How to Install Concrete Floors

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One of the first steps in a home refurbishing project is to determine the type of sub-flooring you will need. If you are enclosing the garage in an older home, it may very well have a dirt floor. Also, if you are adding a room to your house, you will need to decide what type of flooring you need there. For either area, the most stable flooring is concrete. The steps that follow will accomplish either type of addition.

Things You'll Need

  • Rebar
  • Vapor barrier material
  • Straight edge (usually aluminum or a long 2 by 4)
  • Rubber boots
  • Steel trowels
  • Edging tool
  • Concrete vibrator
  • Bags of sakrete
  • Type 1 cement

Prepare the Foundation

  • Lay out the dimensions of the concrete slab by setting stakes at the corners of the proposed structure. These stakes offset to the outside of the exterior walls of the slab by three feet and run parallel to the formwork. The stakes will have notched grade marks needed to set the height of your forms.

  • Make your forms from wooden 2-by-4's and half-inch plywood. Put the forms together with double-headed nails. Use stakes to secure the forms. The forms are set to grade by following a string line pulled from point A to B. The corners will be set where two string lines cross. From here, you can insure that the formwork is level.

  • Know how deep you need to go with the slab. The depth of a typical slab is four inches, with the exterior walls going down below the natural grade of landscaping by at least six inches. However, if you live in an area with heavy freeze and thaw cycles, go down to below the normal frost line. Bring in sand for fill to bring up the interior grade to four inches. Use a string line stretched across and measured down to the top of sub-grade for control.

  • Attach string line to the top of the wooden forms about every 12 inches. The string line should cross over to the parallel board. Check the level on each line using your leveling tool to insure accuracy. This process will level the dirt floor to an even grade.

  • Spread plastic sheeting across the interior of your sub-grade, going down into all areas on the inside of the form work. This makes a vapor barrier to protect the moisture from the concrete from penetrating the formwork.

  • Place reinforcing steel (typically #3 rebar) horizontally around the exterior grade beam and tie it together using tie-wire. At the corners, use a #3 L bar to make the corners and #3 L bars to tie the steel in exterior grade beams to the steel used in the slab itself (either a wire mat or #3 bars on 24" centers each way). Keep slab steel off the ground by using pieces of brick so the concrete can get around the steel.

  • Pull string line from side to side of the form. Take short pieces of rebar and drive them into the ground (down the center and at the quarter points) to just below the string line.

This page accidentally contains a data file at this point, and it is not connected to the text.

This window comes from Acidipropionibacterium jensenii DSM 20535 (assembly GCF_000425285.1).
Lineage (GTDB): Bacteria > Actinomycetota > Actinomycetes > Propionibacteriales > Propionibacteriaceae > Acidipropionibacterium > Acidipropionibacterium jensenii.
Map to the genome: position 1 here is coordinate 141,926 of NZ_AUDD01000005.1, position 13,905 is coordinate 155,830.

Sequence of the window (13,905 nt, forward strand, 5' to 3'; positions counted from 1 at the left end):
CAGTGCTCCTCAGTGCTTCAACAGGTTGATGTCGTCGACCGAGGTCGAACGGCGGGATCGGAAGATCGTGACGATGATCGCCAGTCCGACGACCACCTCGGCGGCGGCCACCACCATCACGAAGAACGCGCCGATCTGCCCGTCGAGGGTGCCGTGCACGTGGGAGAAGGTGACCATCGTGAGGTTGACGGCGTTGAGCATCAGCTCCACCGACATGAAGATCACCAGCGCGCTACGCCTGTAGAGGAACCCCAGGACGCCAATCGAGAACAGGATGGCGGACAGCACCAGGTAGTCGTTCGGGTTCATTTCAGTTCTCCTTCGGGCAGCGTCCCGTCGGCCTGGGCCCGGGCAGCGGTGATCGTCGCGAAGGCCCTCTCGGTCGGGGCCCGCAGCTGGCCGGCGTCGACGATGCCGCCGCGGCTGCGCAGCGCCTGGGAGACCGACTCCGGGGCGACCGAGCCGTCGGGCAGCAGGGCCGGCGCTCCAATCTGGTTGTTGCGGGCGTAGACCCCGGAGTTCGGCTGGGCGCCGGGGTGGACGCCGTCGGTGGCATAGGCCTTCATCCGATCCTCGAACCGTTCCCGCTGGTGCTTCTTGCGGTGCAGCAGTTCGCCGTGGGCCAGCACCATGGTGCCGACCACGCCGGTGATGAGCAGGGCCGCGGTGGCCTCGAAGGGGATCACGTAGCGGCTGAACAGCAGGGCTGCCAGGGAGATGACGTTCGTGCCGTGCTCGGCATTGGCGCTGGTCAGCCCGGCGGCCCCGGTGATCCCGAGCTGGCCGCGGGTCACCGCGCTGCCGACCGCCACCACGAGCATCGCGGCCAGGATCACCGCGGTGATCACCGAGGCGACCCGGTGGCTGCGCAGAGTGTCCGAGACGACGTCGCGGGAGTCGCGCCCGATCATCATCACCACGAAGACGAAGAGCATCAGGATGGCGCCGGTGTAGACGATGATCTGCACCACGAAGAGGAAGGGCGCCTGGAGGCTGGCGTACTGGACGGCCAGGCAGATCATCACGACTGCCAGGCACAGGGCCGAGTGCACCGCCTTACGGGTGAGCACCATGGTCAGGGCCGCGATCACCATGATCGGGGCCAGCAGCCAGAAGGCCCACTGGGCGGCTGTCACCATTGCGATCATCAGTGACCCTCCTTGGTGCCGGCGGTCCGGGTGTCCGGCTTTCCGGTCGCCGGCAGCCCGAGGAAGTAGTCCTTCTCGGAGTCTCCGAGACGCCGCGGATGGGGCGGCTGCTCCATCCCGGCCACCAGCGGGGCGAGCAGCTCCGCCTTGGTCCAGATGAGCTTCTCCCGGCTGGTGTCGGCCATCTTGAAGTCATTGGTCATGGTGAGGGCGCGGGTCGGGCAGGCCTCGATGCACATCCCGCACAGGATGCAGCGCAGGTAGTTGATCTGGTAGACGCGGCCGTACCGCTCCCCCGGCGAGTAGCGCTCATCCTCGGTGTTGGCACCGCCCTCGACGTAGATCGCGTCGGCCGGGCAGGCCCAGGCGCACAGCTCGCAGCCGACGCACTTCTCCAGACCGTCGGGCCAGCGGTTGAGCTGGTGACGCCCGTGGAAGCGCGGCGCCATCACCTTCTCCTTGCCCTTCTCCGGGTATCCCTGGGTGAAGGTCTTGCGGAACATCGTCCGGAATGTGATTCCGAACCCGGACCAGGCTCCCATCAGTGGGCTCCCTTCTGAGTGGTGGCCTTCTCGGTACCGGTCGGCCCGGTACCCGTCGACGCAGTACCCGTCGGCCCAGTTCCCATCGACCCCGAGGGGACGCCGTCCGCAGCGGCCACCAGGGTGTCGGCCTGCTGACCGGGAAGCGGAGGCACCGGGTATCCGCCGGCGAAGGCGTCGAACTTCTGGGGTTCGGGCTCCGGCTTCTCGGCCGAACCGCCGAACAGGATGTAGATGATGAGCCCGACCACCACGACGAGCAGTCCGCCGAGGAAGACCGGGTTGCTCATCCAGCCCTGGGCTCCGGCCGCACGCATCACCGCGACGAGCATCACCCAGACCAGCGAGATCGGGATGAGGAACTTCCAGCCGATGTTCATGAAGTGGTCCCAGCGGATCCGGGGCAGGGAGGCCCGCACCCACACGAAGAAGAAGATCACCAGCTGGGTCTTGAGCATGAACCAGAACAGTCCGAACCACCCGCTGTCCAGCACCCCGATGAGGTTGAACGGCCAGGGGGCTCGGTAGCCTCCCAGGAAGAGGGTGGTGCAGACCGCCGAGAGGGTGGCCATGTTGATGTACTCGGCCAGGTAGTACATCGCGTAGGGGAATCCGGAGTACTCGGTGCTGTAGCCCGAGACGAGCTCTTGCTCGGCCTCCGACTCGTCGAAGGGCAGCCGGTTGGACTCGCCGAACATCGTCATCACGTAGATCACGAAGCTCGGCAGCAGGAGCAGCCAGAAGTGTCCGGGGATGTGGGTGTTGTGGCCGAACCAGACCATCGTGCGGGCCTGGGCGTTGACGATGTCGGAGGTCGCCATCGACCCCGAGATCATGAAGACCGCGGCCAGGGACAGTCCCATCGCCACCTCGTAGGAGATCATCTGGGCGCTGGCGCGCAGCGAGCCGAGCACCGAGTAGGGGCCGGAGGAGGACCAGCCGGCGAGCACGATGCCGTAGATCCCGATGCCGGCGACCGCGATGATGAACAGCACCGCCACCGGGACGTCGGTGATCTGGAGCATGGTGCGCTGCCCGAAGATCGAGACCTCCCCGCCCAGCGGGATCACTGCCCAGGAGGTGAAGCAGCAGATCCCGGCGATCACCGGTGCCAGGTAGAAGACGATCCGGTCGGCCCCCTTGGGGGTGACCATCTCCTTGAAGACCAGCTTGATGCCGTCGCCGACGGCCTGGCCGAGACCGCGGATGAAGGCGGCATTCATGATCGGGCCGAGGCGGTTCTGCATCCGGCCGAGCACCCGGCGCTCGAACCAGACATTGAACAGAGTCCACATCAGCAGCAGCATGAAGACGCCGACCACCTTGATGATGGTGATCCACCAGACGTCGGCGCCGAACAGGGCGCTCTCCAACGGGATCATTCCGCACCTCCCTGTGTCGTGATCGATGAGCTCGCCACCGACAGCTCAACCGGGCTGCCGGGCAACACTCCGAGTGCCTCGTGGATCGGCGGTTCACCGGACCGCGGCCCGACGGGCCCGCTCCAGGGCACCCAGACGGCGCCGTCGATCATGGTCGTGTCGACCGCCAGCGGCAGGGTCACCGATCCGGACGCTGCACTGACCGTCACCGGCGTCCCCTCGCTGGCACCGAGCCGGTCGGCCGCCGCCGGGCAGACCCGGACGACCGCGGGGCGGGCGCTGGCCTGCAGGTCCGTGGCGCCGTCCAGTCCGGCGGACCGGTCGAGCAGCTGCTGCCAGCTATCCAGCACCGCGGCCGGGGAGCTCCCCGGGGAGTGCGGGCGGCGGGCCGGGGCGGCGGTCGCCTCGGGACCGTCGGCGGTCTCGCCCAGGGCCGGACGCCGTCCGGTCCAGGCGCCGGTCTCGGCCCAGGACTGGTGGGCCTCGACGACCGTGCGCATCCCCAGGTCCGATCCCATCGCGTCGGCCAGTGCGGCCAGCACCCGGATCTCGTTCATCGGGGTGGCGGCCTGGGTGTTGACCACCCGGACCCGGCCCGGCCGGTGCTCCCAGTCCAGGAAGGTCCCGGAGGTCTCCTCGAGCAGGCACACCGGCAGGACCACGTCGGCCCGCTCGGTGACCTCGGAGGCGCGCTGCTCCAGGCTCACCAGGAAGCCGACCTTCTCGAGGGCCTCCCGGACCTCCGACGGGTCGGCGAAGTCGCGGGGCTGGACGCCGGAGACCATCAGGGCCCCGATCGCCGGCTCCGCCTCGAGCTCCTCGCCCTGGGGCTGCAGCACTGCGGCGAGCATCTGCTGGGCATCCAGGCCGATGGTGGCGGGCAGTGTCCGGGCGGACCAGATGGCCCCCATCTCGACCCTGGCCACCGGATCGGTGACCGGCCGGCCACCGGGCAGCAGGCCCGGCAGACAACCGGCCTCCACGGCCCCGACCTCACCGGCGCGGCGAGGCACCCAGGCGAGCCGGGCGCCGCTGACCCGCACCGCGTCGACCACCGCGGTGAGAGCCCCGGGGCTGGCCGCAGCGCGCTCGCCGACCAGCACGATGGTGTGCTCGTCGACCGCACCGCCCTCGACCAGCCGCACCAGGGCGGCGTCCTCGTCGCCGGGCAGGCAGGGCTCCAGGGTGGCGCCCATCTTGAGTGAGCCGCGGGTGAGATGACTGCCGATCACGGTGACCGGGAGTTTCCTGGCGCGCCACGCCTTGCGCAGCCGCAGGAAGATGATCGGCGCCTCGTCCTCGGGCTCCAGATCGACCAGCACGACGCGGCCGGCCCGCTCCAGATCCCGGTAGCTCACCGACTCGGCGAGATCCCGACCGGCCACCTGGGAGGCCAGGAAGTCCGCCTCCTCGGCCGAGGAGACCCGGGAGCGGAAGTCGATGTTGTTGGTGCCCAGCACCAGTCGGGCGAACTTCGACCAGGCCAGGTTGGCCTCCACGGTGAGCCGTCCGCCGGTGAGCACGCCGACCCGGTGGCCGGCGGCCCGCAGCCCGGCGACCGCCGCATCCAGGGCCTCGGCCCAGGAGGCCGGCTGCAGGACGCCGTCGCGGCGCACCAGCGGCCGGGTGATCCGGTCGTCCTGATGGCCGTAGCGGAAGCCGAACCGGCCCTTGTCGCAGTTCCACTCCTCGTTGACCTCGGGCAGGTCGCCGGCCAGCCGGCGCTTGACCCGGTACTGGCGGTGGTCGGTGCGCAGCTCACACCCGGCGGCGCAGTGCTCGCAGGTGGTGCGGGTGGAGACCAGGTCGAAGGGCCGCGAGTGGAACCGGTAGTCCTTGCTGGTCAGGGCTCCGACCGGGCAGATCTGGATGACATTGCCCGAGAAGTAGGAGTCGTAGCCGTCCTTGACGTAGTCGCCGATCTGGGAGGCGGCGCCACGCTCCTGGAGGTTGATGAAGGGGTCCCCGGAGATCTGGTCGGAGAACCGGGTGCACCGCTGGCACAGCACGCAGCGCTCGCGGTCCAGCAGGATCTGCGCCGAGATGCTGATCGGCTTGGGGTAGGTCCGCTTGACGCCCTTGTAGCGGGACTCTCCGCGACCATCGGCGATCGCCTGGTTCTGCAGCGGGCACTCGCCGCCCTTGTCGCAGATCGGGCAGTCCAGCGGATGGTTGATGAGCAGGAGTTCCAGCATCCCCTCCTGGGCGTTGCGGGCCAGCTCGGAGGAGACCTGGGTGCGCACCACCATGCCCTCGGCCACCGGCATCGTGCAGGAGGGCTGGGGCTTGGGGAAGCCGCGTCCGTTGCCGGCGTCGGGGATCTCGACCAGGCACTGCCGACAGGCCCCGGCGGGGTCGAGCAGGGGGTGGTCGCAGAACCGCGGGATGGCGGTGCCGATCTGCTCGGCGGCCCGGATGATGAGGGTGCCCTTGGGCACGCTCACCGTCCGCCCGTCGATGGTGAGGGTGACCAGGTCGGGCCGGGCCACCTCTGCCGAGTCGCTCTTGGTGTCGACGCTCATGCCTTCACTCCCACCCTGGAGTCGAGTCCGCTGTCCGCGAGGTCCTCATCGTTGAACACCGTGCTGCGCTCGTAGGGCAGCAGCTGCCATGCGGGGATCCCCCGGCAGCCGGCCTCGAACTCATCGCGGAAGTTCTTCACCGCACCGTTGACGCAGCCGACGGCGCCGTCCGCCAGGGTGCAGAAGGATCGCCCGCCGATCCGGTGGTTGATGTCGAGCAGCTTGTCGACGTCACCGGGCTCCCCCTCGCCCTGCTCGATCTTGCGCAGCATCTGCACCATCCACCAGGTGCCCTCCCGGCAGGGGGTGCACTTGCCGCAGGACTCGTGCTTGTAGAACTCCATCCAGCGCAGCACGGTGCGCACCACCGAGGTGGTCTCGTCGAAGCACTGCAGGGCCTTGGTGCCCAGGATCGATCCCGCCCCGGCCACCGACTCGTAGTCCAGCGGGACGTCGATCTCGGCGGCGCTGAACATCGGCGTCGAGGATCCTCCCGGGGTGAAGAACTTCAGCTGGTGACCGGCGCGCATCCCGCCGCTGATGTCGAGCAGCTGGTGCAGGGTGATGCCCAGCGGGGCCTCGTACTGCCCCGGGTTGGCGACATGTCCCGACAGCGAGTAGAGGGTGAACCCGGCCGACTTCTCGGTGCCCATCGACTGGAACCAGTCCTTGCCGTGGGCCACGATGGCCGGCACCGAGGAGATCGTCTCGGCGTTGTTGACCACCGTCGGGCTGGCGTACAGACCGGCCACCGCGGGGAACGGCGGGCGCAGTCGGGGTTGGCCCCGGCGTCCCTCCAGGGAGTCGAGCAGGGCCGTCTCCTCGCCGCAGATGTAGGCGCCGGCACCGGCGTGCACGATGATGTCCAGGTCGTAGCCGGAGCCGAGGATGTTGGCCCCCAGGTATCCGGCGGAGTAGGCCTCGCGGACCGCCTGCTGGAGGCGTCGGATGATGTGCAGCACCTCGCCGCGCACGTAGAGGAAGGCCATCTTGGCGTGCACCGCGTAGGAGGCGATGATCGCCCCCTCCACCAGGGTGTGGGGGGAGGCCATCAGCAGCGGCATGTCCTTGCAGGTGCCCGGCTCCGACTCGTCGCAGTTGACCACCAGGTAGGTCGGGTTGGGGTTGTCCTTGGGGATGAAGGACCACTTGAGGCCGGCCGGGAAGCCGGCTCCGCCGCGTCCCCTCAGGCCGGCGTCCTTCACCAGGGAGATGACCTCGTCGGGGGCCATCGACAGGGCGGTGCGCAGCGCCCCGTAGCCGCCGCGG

Prepare the Floor

  • Contact a concrete company for delivery of 3,000 PSI concrete (approximately 4 to 5 sacks per cubic yard of concrete). To mix the concrete yourself, buy Sakrete at your local home improvement store. Invite your friends to help. You can bribe them with some great barbecue.

  • Pour the concrete in the beam at the outer edges. Rent a concrete vibrator to use in consolidating the concrete. Use the probe of the vibrator along the outer edges of the beam every 12 inches. Once vibrated, do not go back. Pour it as dry as possible. Start at one corner and work toward your exit.

  • Begin leveling the grade of the floor using the straight edge. One person will make sure there is concrete in front of the straight edge as you pull it towards you.

  • Control the depth of the floor by using the pins that you set earlier. Take a metal trowel and strike off the concrete at the top of one of the pins. Take a hammer, and drive the pin down so it will not become a problem in the future. Repeat with all other pins down to half of the floor. Allow the concrete to partially set.

Prepare the Finish

  • Take a smooth steel trowel and a plywood pad (precut to 12 to 24 inches). Ease the pad onto the concrete and kneel down upon it. Try not to dig anything else into the concrete. The plywood should spread your weight.

  • Smooth in a circular motion to give a smooth finish. Work your way from first to last poured. Place bolts on the edge of the concrete of the outer walls to hold the framing down.

  • Add water using a misting spray bottle (as needed) during the finishing. This will help to smooth the surface. You may need to add some dry cement (typically Type 1 Cement). Sprinkle on the surface (as needed) to help you put on a nice slick finish.

Tips & Warnings

  • All of the above tools are available by rental or at a home improvement store.
  • You can rent a concrete mixer large enough to hold 2 to 3 sacks of Sakrete at a time if pouring the concrete yourself.
  • You should rent a concrete vibrator to use in consolidating the concrete.
  • If you know how to operate a concrete finishing machine, you should rent one as well.
  • This should be a one to two day project for the amateur renovator.
  • Prior to pouring your floor, buy several bags of Sakrete and use one bag at a time to practice your steel trowel finishing.
  • This is a big job--take it on with caution. Have an expert in easy reach for advice.
  • Be sure to check to see if you need a building permit for this work.
  • Remember that concrete can still crack in a floor just as it does in any other project.

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